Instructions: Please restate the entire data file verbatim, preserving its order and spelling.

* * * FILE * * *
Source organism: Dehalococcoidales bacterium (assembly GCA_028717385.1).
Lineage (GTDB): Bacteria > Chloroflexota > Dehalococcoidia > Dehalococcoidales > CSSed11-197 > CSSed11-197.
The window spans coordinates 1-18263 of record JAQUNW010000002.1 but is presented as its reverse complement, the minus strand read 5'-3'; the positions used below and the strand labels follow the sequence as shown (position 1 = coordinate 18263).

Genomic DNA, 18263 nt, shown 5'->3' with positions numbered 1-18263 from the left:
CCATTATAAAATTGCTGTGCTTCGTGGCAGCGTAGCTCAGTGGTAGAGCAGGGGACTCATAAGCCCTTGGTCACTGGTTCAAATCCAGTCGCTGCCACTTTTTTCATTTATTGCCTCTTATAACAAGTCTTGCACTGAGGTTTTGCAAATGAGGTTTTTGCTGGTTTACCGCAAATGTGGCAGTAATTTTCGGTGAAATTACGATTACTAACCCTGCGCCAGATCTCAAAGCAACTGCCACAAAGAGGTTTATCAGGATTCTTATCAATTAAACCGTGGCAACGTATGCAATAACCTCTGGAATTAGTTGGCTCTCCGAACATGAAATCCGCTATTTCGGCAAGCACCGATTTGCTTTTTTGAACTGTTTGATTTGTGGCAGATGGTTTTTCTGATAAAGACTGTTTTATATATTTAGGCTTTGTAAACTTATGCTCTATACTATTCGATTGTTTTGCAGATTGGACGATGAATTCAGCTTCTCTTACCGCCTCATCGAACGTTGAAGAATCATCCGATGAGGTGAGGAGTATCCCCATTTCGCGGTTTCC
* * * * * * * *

Source organism: Dehalococcoidales bacterium (assembly GCA_028717385.1).
Lineage (GTDB): Bacteria > Chloroflexota > Dehalococcoidia > Dehalococcoidales > CSSed11-197 > CSSed11-197.
The window spans coordinates 1-18263 of record JAQUNW010000002.1 but is presented as its reverse complement, the minus strand read 5'-3'; the positions used below and the strand labels follow the sequence as shown (position 1 = coordinate 18263).

Genomic DNA, 18263 nt, shown 5'->3' with positions numbered 1-18263 from the left:
CCATTATAAAATTGCTGTGCTTCGTGGCAGCGTAGCTCAGTGGTAGAGCAGGGGACTCATAAGCCCTTGGTCACTGGTTCAAATCCAGTCGCTGCCACTTTTTTCATTTATTGCCTCTTATAACAAGTCTTGCACTGAGGTTTTGCAAATGAGGTTTTTGCTGGTTTACCGCAAATGTGGCAGTAATTTTCGGTGAAATTACGATTACTAACCCTGCGCCAGATCTCAAAGCAACTGCCACAAAGAGGTTTATCAGGATTCTTATCAATTAAACCGTGGCAACGTATGCAATAACCTCTGGAATTAGTTGGCTCTCCGAACATGAAATCCGCTATTTCGGCAAGCACCGATTTGCTTTTTTGAACTGTTTGATTTGTGGCAGATGGTTTTTCTGATAAAGACTGTTTTATATATTTAGGCTTTGTAAACTTATGCTCTATACTATTCGATTGTTTTGCAGATTGGACGATGAATTCAGCTTCTCTTACCGCCTCATCGAACGTTGAAGAATCATCCGATGAGGTGAGGAGTATCCCCATTTCGCGGTTTCC